Since we don't have milkweed, we're assuming these milkweed bugs also go far soft vines?

Does anyone know what kind of damage these bugs can cause (if any)? Also, what is the recommendation for removing them?

I've rated them 'neutral' as I don't know what havoc they can wreak. It's a little disconcerting to see so many tiny babies all over the seed pods. I like to remove dead leaves and spider webs from around and under the vine growth however I keep worrying that my hand will come out covered with orange crawly things and I sure don't want that!

Neutral Donut1106 On Jul 23, 2010, Donut1106 from Saint Petersburg, FL wrote:

Help, I have tons of these ornage bugs (or something that looks very similar) gathered all close together on my Yardlong beans and also on my Corn crop (which pill bugs ate the whole crop of corn ears).Anyone know of a very similar looking bugs on crops ? I don't know whether to kill them if they eat the plants, or protect them if they are eating the bad bugs (armyworms and pill bugs). Any feedback would be appreciated.

Neutral gardengirlgeek On Aug 31, 2010, gardengirlgeek from Milwaukee, WI wrote:

I, too, have found a plethora of these bugs on my butterfly weed, which I know is a type of milkweed. I have common milkweed in another area of my garden, but so far, haven't seen any of them on those.
I don't know whether to be concerned b/c I don't know whether they serve some beneficial function or will ultimately destroy all the milkweed/butterfly weed plants, or harm other plants. So far they're just congregating on all the pods. I haven't tried to destroy them but it would probably be relatively easy, since they're all clustered. Does anyone know what the best course is?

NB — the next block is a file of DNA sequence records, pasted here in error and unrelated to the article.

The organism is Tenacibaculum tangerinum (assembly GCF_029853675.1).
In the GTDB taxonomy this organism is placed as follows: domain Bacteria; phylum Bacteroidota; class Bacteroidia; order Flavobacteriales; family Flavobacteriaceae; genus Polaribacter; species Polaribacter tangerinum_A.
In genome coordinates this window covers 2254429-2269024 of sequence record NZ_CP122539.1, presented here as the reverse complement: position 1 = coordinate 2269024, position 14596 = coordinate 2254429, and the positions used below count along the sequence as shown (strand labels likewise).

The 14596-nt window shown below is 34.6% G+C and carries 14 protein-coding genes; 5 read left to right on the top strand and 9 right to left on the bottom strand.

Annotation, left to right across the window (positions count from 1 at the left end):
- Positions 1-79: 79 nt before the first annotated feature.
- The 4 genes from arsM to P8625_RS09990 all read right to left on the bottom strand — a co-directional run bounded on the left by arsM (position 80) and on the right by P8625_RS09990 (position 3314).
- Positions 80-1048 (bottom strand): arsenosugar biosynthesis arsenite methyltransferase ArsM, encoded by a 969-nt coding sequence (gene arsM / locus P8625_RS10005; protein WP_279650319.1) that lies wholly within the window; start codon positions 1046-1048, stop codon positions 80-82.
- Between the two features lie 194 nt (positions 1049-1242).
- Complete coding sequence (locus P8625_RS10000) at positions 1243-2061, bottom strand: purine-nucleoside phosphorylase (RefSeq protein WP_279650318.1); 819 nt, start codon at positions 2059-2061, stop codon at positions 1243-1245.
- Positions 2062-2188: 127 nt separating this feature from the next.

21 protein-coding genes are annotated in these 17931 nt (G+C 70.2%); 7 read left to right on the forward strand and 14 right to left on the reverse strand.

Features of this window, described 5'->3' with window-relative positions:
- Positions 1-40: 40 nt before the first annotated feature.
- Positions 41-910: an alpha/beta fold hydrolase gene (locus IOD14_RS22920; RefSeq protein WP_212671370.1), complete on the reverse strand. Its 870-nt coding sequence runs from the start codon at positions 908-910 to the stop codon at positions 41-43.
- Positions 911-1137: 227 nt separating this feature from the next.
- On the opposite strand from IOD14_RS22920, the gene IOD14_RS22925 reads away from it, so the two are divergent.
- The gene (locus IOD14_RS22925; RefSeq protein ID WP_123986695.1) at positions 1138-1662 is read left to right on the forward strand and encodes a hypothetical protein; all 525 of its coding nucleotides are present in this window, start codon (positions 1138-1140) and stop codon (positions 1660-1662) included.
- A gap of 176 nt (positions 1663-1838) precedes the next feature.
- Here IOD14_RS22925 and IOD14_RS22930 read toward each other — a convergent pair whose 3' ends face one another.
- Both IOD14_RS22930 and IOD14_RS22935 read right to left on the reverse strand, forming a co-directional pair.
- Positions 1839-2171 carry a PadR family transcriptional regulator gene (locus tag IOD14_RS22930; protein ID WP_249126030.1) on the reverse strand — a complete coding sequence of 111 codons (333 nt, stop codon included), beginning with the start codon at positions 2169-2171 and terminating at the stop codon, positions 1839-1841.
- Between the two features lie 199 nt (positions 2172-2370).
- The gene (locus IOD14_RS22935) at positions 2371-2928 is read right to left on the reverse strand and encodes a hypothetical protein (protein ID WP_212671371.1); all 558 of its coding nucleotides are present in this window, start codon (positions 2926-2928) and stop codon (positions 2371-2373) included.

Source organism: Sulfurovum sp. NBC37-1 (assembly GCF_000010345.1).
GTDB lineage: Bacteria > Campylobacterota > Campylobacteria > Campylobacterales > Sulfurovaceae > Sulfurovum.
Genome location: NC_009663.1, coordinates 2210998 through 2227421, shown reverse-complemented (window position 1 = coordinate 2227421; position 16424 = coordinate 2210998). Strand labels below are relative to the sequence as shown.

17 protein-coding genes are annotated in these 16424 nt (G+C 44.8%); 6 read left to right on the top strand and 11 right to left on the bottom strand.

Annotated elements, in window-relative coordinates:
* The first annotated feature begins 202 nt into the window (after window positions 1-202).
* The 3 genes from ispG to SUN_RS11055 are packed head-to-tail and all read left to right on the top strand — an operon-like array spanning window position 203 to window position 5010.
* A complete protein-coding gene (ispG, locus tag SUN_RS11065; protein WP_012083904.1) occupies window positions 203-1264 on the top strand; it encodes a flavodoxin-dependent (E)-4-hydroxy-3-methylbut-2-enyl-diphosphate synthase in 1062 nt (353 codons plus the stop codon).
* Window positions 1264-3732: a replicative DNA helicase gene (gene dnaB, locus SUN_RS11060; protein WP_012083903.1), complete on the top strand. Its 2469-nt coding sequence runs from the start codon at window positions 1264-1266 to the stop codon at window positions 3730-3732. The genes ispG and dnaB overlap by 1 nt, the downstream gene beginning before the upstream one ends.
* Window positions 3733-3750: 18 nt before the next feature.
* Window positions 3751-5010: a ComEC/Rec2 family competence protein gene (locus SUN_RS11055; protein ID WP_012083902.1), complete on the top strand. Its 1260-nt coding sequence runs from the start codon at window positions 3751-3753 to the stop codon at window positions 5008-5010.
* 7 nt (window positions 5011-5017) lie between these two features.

And BTW, hello All, I'm new to this site and it looks like a really great resource.

Neutral fulxmom On Jul 16, 2012, fulxmom from Long Beach, CA wrote:

I feel better after reading all the comments. I don't care about the seeds, in fact I pick the pods off my "Scarlett Milkweed" as quickly as I can to prevent the seeds from blowing in the neighborhood. I have another milkwee that I think is a "swamp weed" ...the seed pods are round, hairy balls....they have deflated some on that one which annoys me. But if in the big picture, they don't disturb the butterfly/caterpillars, I guess they will just add an interesting focus to the yard. I'm in So Cal.

Timer: 25.23 jiffies (0.25225305557251).